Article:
Needs We Address

Every youth comes to Haven House with their own unique story. Their journeys may be different, but along the way the youth we serve have encountered many of the same challenges.

Some are homeless.  Others are in-crisis due to difficult family situations, problems at school, and/or mistakes they have made.  Many have a history of trauma, abuse, or neglect. Few have positive adult role models to help youth navigate obstacles or provide them with a safety net. But no matter the path that leads youth to us, at Haven House we will do whatever it takes to help each youth identify their goals, overcome challenges, and build the skills and get the resources needed to be safe, supported, and successful.

Below are a few local, state, and national statistics that illustrate some of the physical, social, emotional, and socio-economic issues that the youth we serve are facing:

Youth Homelessness Increasing Locally

In the 2022-2023 school year, 5143 school-age youth in Wake County were identified as homeless, almost double the number of youth 9 years ago. In January of 2022, the Wake County Continuum of Care Point-in-Time data showed that 11% of persons experiencing homelessness in Wake County were youth 18-24. The PIT also showed a 68% increase since last year and a 99.5% increase since 2020. (, 7/28/22) (Wake County CoC PIT, 2022)

Housing Costs Continue to Skyrocket

The cost of housing (including rentals) in Wake County continues to skyrocket. The current hourly wage required to afford a 2 bedroom at fair market rent is $27.15, up 15% from 2022. About 3.7 full-time jobs at minimum wage would need to be obtained to afford it. (Out of Reach 2023, NC)

Children Living in Poverty

Families can easily end up in poverty when things like mortgage, rent, food, and emergency funds hold a lot of weight. Every one in four children in Wake county are living in poverty. In 2021, there were an estimated 26,641 people ages 0-17 living in poverty in Wake County NC. (FRED Economic Data, 2021)

Homeless Youth at Higher Risk of Human Trafficking

Research from numerous studies have found trafficking rates among youth and young adults experiencing homelessness ranging from 19% to 40%. LGBTQ youth and youth who have been in foster care experience trafficking at higher rates than other youth experiencing homelessness. 68% of youth who had been trafficked had done so while being homeless. (National Network for Youth,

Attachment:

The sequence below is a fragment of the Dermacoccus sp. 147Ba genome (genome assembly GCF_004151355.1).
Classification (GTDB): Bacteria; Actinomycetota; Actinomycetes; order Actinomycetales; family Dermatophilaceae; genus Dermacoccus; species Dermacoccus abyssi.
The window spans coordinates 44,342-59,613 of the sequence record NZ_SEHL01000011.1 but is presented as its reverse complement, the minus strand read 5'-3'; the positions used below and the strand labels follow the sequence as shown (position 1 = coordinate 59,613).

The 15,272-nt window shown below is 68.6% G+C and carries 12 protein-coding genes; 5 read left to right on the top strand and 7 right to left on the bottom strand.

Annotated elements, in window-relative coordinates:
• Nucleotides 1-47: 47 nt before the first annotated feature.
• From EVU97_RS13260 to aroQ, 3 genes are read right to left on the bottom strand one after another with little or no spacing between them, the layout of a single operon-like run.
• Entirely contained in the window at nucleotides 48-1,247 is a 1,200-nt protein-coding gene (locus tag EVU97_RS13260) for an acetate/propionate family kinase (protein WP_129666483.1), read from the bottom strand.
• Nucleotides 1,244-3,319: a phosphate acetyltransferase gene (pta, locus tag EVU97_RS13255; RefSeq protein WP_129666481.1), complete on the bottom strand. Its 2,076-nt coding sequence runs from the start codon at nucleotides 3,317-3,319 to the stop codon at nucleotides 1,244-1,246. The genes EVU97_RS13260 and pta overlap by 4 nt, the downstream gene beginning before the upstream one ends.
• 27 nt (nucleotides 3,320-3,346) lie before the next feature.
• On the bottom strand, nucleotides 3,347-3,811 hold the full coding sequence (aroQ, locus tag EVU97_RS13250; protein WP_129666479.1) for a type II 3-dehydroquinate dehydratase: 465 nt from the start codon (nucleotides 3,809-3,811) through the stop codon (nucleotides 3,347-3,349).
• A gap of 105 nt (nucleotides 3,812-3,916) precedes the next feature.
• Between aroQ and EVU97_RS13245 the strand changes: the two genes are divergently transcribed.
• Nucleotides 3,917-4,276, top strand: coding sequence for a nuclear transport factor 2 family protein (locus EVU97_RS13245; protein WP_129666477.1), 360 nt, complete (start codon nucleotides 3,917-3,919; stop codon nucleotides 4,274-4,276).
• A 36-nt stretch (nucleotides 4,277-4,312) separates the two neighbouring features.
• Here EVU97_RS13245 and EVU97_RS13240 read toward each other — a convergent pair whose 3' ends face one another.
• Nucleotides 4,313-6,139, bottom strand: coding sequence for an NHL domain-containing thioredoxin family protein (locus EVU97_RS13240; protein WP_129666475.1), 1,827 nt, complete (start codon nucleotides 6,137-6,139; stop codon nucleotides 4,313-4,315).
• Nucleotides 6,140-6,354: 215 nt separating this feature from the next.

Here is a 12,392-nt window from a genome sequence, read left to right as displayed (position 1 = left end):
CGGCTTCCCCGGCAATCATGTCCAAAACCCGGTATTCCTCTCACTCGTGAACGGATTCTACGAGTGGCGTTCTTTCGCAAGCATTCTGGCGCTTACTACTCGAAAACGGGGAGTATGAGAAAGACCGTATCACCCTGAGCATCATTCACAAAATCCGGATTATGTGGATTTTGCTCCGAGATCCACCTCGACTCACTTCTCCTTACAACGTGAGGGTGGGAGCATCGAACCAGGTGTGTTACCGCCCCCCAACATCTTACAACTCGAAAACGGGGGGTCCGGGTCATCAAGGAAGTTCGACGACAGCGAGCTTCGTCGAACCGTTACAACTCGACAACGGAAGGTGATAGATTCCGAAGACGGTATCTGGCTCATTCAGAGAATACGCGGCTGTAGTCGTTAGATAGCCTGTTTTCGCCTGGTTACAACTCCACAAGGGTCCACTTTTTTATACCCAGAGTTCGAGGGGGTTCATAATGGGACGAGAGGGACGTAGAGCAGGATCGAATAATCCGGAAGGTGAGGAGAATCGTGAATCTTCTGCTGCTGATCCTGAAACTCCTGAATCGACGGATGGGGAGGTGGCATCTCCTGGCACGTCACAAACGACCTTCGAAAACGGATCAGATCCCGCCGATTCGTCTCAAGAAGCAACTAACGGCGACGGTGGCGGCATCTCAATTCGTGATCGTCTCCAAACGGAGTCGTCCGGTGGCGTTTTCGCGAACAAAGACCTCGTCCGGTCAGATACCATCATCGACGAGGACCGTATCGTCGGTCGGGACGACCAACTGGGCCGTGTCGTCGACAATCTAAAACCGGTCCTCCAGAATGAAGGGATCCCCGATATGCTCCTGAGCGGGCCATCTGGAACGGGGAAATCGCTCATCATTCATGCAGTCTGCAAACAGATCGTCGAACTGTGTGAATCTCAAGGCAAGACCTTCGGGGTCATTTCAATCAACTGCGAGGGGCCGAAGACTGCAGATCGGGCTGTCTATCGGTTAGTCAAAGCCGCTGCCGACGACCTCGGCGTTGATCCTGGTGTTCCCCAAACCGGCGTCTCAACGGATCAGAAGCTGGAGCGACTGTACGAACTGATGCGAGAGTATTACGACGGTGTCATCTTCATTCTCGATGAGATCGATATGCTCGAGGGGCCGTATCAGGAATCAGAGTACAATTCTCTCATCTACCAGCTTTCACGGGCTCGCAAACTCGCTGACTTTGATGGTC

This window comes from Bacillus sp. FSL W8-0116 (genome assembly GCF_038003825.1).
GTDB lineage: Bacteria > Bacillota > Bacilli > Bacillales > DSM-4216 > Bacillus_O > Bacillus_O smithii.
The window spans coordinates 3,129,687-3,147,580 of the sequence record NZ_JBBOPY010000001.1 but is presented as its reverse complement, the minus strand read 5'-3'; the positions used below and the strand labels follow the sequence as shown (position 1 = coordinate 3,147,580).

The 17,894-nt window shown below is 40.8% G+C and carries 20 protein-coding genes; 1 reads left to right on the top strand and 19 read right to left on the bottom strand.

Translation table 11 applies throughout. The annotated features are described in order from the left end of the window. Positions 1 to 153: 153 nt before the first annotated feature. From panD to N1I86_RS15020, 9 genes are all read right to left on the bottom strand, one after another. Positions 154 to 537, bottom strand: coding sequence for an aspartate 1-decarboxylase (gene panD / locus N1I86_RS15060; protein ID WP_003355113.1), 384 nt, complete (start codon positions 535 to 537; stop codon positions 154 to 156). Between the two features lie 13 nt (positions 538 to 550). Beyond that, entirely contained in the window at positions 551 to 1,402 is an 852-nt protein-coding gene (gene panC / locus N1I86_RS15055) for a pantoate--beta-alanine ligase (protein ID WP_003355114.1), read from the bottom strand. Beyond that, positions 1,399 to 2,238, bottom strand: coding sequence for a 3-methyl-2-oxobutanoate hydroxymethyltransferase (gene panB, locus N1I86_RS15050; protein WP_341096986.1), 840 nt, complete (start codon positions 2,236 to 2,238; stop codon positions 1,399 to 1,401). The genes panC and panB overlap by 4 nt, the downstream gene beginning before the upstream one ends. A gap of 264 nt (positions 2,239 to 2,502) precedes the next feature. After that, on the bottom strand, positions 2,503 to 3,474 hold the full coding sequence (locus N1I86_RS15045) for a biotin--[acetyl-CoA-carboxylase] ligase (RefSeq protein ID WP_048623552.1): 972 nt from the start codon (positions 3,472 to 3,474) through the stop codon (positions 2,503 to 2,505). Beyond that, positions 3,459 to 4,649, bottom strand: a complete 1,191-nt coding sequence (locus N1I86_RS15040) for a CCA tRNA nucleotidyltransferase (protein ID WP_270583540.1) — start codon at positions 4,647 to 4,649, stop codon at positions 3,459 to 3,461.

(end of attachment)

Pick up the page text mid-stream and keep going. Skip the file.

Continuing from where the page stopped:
Youth of Color Overrepresented in Juvenile Justice System

Due to historical and structural racism, Black youth are more likely to become involved in the juvenile justice system compared to white youth. While Black youth make up 23 percent of all youth in the general population in NC, they represented 56 percent of all juvenile complaints and they also represented 67 percent of youth in short-term and long-term confinement. (Durham County News, 6/22/2022 using data from SCSJ)

Youth Suicide on the Rise in NC

Suicide is the second cause of death in youth ages 10-18, and the third cause of death in those ages 19-34. (NCDHHS, 2023) In 2021, 22% of North Carolina high school students seriously considered committing suicide in the 12 months prior. 18% made a plan to attempt suicide, and 10% attempted suicide. (2021 Youth Risk Behavior Survey)

Bullying at School

Bullying effects all youth, ones who are bullied, and the ones who are bullying, and the effects of bullying can carry into adulthood. 14% of high school students were bullied at school, and 28% were electronically bullied. Nearly one-quarter of LGBTQ+ students were bullied at school and nearly 30% were electronically bullies. (2021 Youth Risk Behavior Survey)

Youth Mental Health Worsening

In a comparison between students who were physically active and if they felt sad or hopeless, 43% of high school students felt sad or hopeless and some were not doing at least 60 minutes of physical activity over a 5-day span. 35% of middle school students felt sad or hopeless, but 44% were engaged in some physical activity. (2022 Youth Risk Behavior Survey)